26 (d) (i) The majority of candidates knew that these elements have the same number of outer electrons (7) or need one electron to gain a complete outer shell of electrons. Chlorine and bromine do not have a similar number of outer electrons. An excellent discriminator as usual, and some excellent answers were seen. In a question such as this, a comparison is required so it is essential to include comparative terms such as more/most, closer/closest, stronger/strongest or easier/easiest. Simply saying easy/easily, close or strong/strongly is insufficient. Candidates needed to mention outer electron or outer energy level or outer shell somewhere in their answer to receive full credit. Some candidates suggested that a bromine atom loses an electron less easily. Others wrote about bromine having more outer shells than chlorine. Some candidates thought that intermolecular, magnetic or gravitational forces hold the electrons to the nucleus, while others referred to the strength of the bond between electron and nucleus. The third marking point proved elusive for many who often concluded their answer with the words therefore bromine is less reactive rather than therefore bromine gains an electron less easily. (e) A quite discriminating question. (i) Less than half the candidates knew that a white precipitate/solid was formed when silver nitrate solution was added to a solution containing chloride ions. Simply saying that the solution goes white or milky is insufficient. Even fewer candidates knew that a pale yellow (or cream) precipitate was formed with bromide ions. Candidates should be aware that a yellow precipitate is formed when silver nitrate solution is added to a solution containing iodide ions. E0. Generally this question was quite well answered. Part (b)(i) and (b)(iii) were least well answered although the majority of candidates gained the marks. E. Part (a)(i) was well answered by all but the weakest candidates. Part (a) was well done by most candidates but some confused physical and chemical properties, or simply said they were placed in proton number order without comment. In (b)(i) most candidates linked group number to the number of outer electrons and many also linked the periods to the number of energy levels (shells) or stated that the table was arranged in increasing atomic (proton) number order. However, many seemed not to realise that three marks required three pieces of information. Elements in the same group do not have the same number of outer shells and neither do they have the same number of atoms in the outer shell. Many candidates were careless in the use of language and referred to moving along a group and moving down a period. Others referred to placing the elements in order of increasing atomic mass. In part (b) 40% of the candidates correctly reasoned that it would mean splitting a proton or an electron. The popular incorrect response was that gaps hadn t been left or that there is no space for another element. Page 26 of 28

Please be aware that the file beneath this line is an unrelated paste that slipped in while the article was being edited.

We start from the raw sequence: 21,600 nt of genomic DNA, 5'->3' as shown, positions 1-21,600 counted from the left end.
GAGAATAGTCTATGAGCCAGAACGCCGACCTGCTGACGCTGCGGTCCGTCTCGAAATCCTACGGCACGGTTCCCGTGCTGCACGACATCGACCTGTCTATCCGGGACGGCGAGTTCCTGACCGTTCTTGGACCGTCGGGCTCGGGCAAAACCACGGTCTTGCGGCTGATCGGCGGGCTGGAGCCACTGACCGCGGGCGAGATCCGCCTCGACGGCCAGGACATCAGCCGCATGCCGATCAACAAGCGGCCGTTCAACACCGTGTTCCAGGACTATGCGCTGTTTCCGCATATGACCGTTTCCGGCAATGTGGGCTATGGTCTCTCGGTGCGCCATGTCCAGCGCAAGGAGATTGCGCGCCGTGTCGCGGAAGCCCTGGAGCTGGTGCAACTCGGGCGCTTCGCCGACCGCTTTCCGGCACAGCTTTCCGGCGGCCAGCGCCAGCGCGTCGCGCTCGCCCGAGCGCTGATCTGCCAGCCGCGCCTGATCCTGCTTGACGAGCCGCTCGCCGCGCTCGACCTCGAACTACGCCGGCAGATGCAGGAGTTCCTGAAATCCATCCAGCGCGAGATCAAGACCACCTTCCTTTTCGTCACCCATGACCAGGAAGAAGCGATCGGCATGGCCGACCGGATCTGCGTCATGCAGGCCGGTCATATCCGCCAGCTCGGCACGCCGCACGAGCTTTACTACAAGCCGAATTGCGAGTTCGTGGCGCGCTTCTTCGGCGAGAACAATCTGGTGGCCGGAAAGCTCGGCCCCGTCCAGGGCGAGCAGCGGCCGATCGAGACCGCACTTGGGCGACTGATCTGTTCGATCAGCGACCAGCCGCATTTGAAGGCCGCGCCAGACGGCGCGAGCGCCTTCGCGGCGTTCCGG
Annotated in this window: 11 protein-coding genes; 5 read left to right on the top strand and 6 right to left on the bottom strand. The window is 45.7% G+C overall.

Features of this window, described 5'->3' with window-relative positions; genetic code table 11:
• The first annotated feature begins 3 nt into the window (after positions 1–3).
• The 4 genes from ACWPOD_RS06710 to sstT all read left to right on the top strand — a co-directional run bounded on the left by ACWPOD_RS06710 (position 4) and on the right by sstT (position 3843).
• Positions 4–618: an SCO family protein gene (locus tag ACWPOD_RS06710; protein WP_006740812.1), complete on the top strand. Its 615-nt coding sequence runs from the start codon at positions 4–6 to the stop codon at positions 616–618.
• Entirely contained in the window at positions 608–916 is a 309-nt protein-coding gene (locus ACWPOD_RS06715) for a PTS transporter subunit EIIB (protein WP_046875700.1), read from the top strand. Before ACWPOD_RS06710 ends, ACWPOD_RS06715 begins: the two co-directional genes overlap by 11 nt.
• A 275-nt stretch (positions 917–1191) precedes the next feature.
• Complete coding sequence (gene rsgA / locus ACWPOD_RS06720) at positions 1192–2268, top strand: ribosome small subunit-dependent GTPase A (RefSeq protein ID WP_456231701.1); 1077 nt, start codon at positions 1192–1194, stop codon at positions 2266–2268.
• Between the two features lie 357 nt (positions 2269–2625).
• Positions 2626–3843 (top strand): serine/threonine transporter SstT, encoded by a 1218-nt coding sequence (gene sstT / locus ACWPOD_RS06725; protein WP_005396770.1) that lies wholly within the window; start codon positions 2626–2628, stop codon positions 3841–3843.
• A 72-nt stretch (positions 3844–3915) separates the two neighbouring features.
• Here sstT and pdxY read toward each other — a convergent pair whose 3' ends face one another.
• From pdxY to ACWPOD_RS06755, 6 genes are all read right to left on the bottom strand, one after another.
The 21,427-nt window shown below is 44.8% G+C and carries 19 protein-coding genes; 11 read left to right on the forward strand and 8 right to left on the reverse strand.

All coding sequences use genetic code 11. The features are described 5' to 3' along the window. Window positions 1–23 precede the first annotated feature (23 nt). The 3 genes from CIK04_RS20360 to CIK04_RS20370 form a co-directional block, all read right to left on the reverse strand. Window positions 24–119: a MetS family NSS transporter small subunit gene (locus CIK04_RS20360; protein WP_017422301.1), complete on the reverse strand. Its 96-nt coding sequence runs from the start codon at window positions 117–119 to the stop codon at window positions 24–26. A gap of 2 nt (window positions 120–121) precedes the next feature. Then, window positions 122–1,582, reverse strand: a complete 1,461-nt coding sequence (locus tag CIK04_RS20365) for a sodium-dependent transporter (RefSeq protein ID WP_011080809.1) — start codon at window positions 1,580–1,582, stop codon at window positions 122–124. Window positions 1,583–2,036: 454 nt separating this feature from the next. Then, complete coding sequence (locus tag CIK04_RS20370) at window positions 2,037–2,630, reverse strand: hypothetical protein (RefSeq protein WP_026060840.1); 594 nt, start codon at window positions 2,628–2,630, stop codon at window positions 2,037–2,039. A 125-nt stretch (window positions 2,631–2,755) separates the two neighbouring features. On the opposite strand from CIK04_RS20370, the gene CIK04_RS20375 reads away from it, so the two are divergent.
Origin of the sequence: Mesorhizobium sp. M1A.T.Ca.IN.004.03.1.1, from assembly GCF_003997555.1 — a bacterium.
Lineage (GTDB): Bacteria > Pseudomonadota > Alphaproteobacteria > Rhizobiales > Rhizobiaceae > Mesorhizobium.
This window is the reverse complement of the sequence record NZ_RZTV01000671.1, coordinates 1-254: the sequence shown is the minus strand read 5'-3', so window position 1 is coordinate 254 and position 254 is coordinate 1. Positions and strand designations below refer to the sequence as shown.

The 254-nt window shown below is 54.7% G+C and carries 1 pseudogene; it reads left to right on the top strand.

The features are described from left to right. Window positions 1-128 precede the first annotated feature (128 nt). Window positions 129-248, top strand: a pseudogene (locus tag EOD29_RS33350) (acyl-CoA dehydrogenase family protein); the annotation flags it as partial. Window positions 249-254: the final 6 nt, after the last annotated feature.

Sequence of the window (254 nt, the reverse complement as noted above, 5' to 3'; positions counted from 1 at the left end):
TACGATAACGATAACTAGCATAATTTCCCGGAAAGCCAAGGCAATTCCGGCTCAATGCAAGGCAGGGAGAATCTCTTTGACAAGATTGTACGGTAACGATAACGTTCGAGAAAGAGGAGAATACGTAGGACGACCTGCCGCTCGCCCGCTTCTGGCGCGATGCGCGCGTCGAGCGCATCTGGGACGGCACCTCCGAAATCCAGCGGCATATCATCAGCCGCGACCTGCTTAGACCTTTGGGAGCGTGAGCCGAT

27 There were some excellent answers were seen from the more able candidates in part (c). As usual in a question such as this, a comparison is required so it is essential to include comparative terms such as more/most, closer/closest, stronger/strongest or easier/easiest. Simply saying easy, close or strong is insufficient. Candidates needed to mention outer electron/outer energy level somewhere in their answer to receive full credit. Some candidates thought the important factor was that fluorine only needed to gain one electron, while other candidates thought fluorine lost an electron and suggested group 7 elements became more reactive down the group. Other candidates thought that intermolecular/magnetic/gravitational forces held the electrons to the nucleus. Page 27 of 28

28 Resource currently unavailable. Page 28 of 28